It feels a bit strange to be reviewing a show that has already been pulling in audiences for years.

But for the benefit of those who don’t know, Avenue Q is a musical with a conventional plot about the love lives of struggling young New Yorkers and a totally unique way of telling its story.

Most of its characters are puppets. But the men and women who bring these puppets to life are visible on stage with them throughout.

They sing, dance and act their hearts out while operating their puppet ‘alter egos’.

It makes for a fascinating dual experience. For long periods of time the eye and mind is focused on the puppets themselves, who take on a life of their own. But occasionally the eye moves to the right to see the puppeteer singing and emoting with real style and charisma.

It seems a bit unfair at times. These are brilliant performers using their skills to direct our attention away from themselves onto pieces of animated cloth.

Richard Morse and Arina II as the comical, chubby failed comedian Brian and his girlfriend Christmas come off best in this respect. They play their parts straight without having a puppet to hold.

They are a great comic team. His riotous ‘underwear’ song brings down the house and she has the show's best song and a beautiful voice to put it across.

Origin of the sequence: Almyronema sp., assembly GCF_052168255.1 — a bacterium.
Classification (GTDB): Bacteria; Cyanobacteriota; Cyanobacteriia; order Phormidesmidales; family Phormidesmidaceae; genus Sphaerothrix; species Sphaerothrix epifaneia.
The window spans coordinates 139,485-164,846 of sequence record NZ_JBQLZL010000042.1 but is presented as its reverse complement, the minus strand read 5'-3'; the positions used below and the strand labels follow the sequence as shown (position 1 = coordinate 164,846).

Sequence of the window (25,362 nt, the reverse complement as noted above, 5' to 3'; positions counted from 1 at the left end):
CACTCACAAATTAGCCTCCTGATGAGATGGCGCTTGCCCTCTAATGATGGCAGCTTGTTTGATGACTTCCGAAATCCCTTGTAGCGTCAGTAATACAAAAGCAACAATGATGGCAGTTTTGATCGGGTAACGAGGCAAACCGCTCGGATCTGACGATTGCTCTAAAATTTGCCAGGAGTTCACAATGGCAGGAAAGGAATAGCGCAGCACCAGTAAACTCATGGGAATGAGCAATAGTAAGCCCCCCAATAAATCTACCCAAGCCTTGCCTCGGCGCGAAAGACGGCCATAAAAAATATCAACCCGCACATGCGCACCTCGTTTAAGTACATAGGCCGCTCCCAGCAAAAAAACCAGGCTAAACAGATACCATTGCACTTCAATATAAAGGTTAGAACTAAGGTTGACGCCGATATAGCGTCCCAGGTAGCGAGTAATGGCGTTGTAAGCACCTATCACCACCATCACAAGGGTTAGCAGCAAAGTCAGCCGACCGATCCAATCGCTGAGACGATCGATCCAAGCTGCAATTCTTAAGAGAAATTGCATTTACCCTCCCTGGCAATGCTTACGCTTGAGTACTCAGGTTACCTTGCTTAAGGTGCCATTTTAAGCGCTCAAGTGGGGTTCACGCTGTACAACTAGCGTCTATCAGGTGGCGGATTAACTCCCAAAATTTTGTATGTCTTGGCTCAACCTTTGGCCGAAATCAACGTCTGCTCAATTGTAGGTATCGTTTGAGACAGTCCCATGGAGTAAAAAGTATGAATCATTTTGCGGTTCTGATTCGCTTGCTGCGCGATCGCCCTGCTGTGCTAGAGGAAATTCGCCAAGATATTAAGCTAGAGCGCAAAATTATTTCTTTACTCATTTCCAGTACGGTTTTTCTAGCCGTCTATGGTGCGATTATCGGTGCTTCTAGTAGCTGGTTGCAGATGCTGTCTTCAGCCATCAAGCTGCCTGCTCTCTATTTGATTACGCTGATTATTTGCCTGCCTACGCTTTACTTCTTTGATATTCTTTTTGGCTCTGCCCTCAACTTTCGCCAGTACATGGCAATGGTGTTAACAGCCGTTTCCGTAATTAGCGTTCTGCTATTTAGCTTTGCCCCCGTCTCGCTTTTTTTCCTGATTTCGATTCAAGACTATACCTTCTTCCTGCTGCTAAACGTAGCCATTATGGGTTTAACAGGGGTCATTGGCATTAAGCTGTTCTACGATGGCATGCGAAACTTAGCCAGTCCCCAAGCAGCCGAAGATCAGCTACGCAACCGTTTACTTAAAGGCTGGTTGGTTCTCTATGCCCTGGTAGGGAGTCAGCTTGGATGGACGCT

Richard Lowe’s animated face and fine voice draw the eye, even when the drama is revolving around his puppet Princeton’s on off relationship with Kate Monster.

Sarah Harlington – who is the woman behind Kate Monster and her love rival Lucy the Slut – also deserves special mention for her fabulous voice and the amazing way she brings her two diverse puppets to separate life.

It is a sign of the wit and the wisdom of this show that the heroine Kate’s status as a ‘monster’ is presented as a metaphor for any racial minority. One of the wittiest songs is about how everyone is slightly racist.

The underlying theme is that we are all told we are special as children, before life intervenes to let us know that the rest of the world does not agree,

This is not a show for children. Rude words abound and the sight of the two lead puppets engaging in a night of graphic passion definitely earns it a 15 certificate.

But its wit, charm and humanity mixed with some glorious songs make it an unbeatable treat.

Fans of Elaine Paige’s radio show will have already heard most of those songs.

Avenue Q runs at Theatre Royal Windsor, in Thames Street, until Saturday. Evening performances at 8pm, Saturday matinee at 3pm. To book visit or call the box office on 01753 853 888.

Coming soon: The Deranged Marriage runs from Monday May 11 to Saturday May 16. Evening performances at 8pm, Thursday matinee at 2.30pm, Saturday matinee at 4.45pm.



by Jeff Marx

and Robert Lopez